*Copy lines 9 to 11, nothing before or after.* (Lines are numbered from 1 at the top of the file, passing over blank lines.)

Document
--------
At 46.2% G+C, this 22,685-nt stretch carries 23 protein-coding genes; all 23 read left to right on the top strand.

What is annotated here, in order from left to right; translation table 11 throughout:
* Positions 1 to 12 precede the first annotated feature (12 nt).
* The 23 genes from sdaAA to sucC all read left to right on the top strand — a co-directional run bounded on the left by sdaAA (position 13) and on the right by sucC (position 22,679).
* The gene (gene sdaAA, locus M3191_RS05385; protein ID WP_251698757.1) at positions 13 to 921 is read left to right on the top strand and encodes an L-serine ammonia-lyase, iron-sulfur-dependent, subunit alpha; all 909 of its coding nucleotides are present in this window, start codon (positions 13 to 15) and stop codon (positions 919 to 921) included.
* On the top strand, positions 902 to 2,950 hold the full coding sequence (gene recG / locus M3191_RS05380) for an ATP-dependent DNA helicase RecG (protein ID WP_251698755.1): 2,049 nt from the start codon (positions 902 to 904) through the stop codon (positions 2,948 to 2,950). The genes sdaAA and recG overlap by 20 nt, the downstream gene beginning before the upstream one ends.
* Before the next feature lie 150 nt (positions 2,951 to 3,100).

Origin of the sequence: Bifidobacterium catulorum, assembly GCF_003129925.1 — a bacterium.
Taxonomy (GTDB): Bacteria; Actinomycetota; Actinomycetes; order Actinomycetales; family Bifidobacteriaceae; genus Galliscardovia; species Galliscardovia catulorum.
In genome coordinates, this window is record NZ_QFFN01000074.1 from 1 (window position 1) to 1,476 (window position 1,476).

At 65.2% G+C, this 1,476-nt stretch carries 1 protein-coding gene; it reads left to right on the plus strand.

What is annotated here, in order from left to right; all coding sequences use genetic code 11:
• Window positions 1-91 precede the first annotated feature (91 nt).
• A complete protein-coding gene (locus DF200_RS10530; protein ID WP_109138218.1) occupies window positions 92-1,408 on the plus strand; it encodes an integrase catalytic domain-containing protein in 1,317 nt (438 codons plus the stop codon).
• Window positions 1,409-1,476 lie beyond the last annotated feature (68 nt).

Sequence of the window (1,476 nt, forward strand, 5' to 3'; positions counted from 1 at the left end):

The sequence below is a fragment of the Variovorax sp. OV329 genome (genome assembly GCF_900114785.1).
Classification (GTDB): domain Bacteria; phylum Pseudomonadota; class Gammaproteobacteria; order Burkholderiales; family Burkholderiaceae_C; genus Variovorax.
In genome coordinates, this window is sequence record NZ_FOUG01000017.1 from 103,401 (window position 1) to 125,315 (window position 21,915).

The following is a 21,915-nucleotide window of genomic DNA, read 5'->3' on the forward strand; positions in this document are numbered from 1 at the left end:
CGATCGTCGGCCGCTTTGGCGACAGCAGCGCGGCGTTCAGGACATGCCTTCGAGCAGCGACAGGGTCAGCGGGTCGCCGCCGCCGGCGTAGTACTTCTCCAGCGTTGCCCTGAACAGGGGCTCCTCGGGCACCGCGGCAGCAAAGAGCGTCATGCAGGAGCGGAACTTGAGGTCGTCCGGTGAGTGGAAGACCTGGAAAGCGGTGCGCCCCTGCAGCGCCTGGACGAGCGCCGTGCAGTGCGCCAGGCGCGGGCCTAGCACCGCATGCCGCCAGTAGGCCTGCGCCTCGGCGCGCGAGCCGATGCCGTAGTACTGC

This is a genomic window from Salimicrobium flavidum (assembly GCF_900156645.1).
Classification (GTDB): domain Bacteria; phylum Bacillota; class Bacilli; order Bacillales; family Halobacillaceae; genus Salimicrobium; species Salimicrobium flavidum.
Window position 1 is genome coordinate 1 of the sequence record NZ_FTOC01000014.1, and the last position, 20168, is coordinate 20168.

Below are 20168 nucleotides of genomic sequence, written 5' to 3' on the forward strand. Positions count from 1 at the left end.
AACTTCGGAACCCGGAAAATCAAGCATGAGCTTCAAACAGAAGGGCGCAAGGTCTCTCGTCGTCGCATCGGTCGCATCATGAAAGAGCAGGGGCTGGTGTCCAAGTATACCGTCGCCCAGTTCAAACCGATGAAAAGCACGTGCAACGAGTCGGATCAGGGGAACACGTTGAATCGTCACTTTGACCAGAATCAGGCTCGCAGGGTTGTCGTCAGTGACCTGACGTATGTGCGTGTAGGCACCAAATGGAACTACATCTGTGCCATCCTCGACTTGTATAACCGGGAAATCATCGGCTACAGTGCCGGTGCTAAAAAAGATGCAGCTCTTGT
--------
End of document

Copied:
Taxonomy (GTDB): Bacteria; Actinomycetota; Actinomycetes; order Actinomycetales; family Bifidobacteriaceae; genus Galliscardovia; species Galliscardovia catulorum.
In genome coordinates, this window is record NZ_QFFN01000074.1 from 1 (window position 1) to 1,476 (window position 1,476).

At 65.2% G+C, this 1,476-nt stretch carries 1 protein-coding gene; it reads left to right on the plus strand.